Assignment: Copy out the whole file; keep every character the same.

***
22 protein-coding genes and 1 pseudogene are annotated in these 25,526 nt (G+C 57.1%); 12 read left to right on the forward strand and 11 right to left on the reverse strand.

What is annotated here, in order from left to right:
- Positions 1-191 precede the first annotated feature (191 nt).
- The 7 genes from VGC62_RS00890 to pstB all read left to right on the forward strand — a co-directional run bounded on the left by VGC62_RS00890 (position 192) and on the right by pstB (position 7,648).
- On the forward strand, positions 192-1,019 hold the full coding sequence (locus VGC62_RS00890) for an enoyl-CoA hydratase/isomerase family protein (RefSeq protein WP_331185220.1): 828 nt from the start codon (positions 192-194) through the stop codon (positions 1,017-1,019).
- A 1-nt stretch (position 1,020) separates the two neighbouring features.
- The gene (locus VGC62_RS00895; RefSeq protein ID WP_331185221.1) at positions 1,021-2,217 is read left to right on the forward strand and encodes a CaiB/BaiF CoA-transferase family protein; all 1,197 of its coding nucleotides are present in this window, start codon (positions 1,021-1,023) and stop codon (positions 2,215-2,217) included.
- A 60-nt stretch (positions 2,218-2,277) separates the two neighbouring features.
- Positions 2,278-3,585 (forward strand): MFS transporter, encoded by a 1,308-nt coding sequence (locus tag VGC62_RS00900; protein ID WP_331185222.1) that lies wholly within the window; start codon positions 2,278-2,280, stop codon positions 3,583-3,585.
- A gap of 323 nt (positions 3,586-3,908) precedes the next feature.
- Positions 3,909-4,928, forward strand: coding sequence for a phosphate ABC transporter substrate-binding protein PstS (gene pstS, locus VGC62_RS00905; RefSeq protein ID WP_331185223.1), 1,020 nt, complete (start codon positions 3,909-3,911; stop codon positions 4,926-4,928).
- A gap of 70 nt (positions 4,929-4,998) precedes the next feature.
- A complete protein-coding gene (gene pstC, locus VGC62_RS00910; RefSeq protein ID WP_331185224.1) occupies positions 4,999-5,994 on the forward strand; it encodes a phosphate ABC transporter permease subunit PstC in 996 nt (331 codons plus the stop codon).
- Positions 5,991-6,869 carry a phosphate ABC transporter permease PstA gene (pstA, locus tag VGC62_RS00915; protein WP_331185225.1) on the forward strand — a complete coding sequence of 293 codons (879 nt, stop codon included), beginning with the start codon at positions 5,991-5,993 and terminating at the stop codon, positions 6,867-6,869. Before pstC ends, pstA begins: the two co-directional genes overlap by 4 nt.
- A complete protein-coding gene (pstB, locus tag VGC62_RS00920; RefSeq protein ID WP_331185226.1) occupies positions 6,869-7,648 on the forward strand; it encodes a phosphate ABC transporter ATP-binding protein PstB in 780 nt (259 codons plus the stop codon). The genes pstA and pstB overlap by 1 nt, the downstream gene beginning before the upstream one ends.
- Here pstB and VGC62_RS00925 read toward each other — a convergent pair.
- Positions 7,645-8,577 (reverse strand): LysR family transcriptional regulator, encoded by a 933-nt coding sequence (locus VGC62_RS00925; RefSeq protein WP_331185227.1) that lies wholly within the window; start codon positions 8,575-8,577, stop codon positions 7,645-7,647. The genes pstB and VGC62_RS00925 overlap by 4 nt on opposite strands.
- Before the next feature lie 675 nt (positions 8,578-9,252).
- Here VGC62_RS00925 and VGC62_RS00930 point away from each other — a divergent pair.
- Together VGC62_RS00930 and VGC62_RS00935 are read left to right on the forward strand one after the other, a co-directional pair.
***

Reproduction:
22 protein-coding genes and 1 pseudogene are annotated in these 25,526 nt (G+C 57.1%); 12 read left to right on the forward strand and 11 right to left on the reverse strand.

What is annotated here, in order from left to right:
- Positions 1-191 precede the first annotated feature (191 nt).
- The 7 genes from VGC62_RS00890 to pstB all read left to right on the forward strand — a co-directional run bounded on the left by VGC62_RS00890 (position 192) and on the right by pstB (position 7,648).
- On the forward strand, positions 192-1,019 hold the full coding sequence (locus VGC62_RS00890) for an enoyl-CoA hydratase/isomerase family protein (RefSeq protein WP_331185220.1): 828 nt from the start codon (positions 192-194) through the stop codon (positions 1,017-1,019).
- A 1-nt stretch (position 1,020) separates the two neighbouring features.
- The gene (locus VGC62_RS00895; RefSeq protein ID WP_331185221.1) at positions 1,021-2,217 is read left to right on the forward strand and encodes a CaiB/BaiF CoA-transferase family protein; all 1,197 of its coding nucleotides are present in this window, start codon (positions 1,021-1,023) and stop codon (positions 2,215-2,217) included.
- A 60-nt stretch (positions 2,218-2,277) separates the two neighbouring features.
- Positions 2,278-3,585 (forward strand): MFS transporter, encoded by a 1,308-nt coding sequence (locus tag VGC62_RS00900; protein ID WP_331185222.1) that lies wholly within the window; start codon positions 2,278-2,280, stop codon positions 3,583-3,585.
- A gap of 323 nt (positions 3,586-3,908) precedes the next feature.
- Positions 3,909-4,928, forward strand: coding sequence for a phosphate ABC transporter substrate-binding protein PstS (gene pstS, locus VGC62_RS00905; RefSeq protein ID WP_331185223.1), 1,020 nt, complete (start codon positions 3,909-3,911; stop codon positions 4,926-4,928).
- A gap of 70 nt (positions 4,929-4,998) precedes the next feature.
- A complete protein-coding gene (gene pstC, locus VGC62_RS00910; RefSeq protein ID WP_331185224.1) occupies positions 4,999-5,994 on the forward strand; it encodes a phosphate ABC transporter permease subunit PstC in 996 nt (331 codons plus the stop codon).
- Positions 5,991-6,869 carry a phosphate ABC transporter permease PstA gene (pstA, locus tag VGC62_RS00915; protein WP_331185225.1) on the forward strand — a complete coding sequence of 293 codons (879 nt, stop codon included), beginning with the start codon at positions 5,991-5,993 and terminating at the stop codon, positions 6,867-6,869. Before pstC ends, pstA begins: the two co-directional genes overlap by 4 nt.
- A complete protein-coding gene (pstB, locus tag VGC62_RS00920; RefSeq protein ID WP_331185226.1) occupies positions 6,869-7,648 on the forward strand; it encodes a phosphate ABC transporter ATP-binding protein PstB in 780 nt (259 codons plus the stop codon). The genes pstA and pstB overlap by 1 nt, the downstream gene beginning before the upstream one ends.
- Here pstB and VGC62_RS00925 read toward each other — a convergent pair.
- Positions 7,645-8,577 (reverse strand): LysR family transcriptional regulator, encoded by a 933-nt coding sequence (locus VGC62_RS00925; RefSeq protein WP_331185227.1) that lies wholly within the window; start codon positions 8,575-8,577, stop codon positions 7,645-7,647. The genes pstB and VGC62_RS00925 overlap by 4 nt on opposite strands.
- Before the next feature lie 675 nt (positions 8,578-9,252).
- Here VGC62_RS00925 and VGC62_RS00930 point away from each other — a divergent pair.
- Together VGC62_RS00930 and VGC62_RS00935 are read left to right on the forward strand one after the other, a co-directional pair.